Now there are two distinctly different ways to go about this:

    1. Developing Lactic Acid. The most natural, and probably the original cheese method, is to simply allow the natural bacteria to feed on the sugars, and in the process produce lactic acid. This acid condition will in turn cause the proteins to go from a relationship of repelling one another to one of attraction (sticking together). This is the beginning of our coagulation, or curd formation, for a lactic cheese process. You will note that there was no mention of using rennet for this coagulation process, although a very tiny amount of rennet can be used. A few things specific to this process are:
      • It often takes place at lower temperature but will take more time
      • The cheeses produced need to be much smaller and require little to no press due to a weaker body structure
      • Instead of cooking and pressing, lactic cheeses undergo a long draining time to allow the whey to drain
      • The final cheese will always be more tangy (acid) than a hard cheese and have a softer texture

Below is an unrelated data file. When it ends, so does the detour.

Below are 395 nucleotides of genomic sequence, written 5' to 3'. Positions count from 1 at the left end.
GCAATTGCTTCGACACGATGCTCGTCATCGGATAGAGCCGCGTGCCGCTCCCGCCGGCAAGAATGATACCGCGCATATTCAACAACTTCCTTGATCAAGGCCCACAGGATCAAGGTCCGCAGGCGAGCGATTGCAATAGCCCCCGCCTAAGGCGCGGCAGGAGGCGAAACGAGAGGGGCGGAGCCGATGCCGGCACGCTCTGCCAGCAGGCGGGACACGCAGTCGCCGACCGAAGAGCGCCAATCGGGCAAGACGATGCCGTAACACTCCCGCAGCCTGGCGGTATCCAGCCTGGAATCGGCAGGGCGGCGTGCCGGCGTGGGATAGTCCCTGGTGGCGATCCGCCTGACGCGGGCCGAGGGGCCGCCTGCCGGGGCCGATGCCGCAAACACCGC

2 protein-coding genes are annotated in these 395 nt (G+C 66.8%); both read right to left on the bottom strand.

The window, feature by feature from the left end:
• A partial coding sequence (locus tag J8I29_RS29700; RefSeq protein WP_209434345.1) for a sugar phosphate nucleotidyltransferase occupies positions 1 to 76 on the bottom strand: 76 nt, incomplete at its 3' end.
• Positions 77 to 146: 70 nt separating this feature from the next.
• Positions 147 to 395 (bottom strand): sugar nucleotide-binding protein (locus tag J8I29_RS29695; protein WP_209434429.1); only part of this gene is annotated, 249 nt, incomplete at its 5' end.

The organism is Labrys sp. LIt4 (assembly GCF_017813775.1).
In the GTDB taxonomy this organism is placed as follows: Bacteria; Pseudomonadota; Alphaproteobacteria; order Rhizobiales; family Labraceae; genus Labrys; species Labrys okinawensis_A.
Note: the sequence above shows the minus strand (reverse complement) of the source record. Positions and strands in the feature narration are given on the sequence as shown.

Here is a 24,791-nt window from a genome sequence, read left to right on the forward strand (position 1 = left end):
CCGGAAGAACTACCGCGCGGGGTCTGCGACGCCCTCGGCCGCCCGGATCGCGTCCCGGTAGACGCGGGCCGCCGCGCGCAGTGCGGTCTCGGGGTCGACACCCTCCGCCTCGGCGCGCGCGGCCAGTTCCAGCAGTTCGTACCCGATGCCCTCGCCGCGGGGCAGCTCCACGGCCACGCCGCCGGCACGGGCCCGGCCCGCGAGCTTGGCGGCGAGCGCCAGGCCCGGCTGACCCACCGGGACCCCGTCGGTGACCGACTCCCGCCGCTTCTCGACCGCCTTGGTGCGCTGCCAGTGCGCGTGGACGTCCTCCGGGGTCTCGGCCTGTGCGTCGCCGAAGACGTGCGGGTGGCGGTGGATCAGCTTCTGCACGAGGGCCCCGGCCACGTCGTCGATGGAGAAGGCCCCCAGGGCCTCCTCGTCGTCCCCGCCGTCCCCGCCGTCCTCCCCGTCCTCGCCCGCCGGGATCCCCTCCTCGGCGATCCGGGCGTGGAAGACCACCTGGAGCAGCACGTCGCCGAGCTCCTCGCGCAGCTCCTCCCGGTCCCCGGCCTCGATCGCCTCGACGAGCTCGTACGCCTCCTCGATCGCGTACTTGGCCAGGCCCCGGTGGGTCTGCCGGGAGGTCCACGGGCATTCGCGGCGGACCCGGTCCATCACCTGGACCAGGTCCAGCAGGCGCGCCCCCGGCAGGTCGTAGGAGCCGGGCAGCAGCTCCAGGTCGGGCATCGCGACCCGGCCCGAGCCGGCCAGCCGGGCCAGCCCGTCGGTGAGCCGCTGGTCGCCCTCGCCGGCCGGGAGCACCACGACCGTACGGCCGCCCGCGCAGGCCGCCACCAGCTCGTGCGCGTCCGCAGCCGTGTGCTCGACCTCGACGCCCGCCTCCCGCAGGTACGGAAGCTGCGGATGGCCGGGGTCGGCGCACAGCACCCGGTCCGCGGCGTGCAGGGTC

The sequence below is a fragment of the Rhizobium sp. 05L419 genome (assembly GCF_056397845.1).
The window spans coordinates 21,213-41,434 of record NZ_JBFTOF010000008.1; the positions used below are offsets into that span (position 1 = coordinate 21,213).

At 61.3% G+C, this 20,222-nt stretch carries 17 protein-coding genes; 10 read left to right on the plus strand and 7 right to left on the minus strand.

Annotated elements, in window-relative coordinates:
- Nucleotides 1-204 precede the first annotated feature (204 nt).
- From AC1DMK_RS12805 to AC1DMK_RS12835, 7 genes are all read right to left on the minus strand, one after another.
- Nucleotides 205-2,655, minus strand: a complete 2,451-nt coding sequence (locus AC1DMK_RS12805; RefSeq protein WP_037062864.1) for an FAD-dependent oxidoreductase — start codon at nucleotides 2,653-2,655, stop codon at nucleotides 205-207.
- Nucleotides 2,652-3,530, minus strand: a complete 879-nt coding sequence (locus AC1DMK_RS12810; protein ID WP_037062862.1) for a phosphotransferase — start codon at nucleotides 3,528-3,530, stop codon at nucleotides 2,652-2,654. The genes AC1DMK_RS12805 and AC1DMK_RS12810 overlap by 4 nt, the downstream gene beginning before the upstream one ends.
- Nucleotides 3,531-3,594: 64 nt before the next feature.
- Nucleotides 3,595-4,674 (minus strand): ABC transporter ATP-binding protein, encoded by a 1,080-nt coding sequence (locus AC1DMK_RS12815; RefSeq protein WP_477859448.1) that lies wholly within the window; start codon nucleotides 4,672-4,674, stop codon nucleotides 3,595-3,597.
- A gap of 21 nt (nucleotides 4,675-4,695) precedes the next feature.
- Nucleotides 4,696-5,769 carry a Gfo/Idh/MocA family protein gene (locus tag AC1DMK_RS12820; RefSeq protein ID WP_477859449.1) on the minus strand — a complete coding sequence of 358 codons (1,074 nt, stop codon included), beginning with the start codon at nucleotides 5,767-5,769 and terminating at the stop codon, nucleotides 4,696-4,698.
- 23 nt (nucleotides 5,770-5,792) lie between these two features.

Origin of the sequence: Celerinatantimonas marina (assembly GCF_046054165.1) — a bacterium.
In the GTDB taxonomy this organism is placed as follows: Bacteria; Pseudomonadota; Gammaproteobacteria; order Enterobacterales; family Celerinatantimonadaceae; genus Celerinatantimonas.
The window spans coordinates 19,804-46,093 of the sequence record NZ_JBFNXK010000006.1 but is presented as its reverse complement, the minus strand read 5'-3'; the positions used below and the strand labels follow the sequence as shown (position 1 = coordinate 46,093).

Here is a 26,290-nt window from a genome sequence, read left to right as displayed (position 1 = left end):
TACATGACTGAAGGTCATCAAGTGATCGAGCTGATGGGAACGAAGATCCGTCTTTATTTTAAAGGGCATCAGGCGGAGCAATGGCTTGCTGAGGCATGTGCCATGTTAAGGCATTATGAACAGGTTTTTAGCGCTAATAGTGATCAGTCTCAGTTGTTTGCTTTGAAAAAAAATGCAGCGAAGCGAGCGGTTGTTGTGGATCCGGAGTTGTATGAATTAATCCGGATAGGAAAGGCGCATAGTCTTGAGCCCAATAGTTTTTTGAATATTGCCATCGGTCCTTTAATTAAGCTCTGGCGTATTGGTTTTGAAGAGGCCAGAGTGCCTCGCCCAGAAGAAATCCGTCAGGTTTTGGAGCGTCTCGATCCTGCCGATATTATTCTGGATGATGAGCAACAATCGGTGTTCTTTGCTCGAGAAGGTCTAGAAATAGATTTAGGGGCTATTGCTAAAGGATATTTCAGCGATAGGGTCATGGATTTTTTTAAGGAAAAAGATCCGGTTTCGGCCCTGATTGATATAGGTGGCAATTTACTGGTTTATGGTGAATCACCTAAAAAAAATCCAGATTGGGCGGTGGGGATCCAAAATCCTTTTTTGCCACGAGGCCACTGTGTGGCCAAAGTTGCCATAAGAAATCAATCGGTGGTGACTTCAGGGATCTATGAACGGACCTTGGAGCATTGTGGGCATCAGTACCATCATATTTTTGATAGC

2. Using Rennet. The more common method for hard cheese though, has only a moderate amount of acid and uses a specific enzyme (rennet) to cause the proteins to coagulate, so that the whey removal can begin. Because this process is triggered by an enzyme, it is logically referred to as an enzymatic cheese process. Specific to this process:
      • The cheese is generally sweeter (less acid)
      • The cheese are firmer and can be made larger with a stronger body
      • The cheese is set at a higher temperature and can be cooked and pressed to remove more whey for longer aging
      • They can be made either very moist or dry for very different aging processes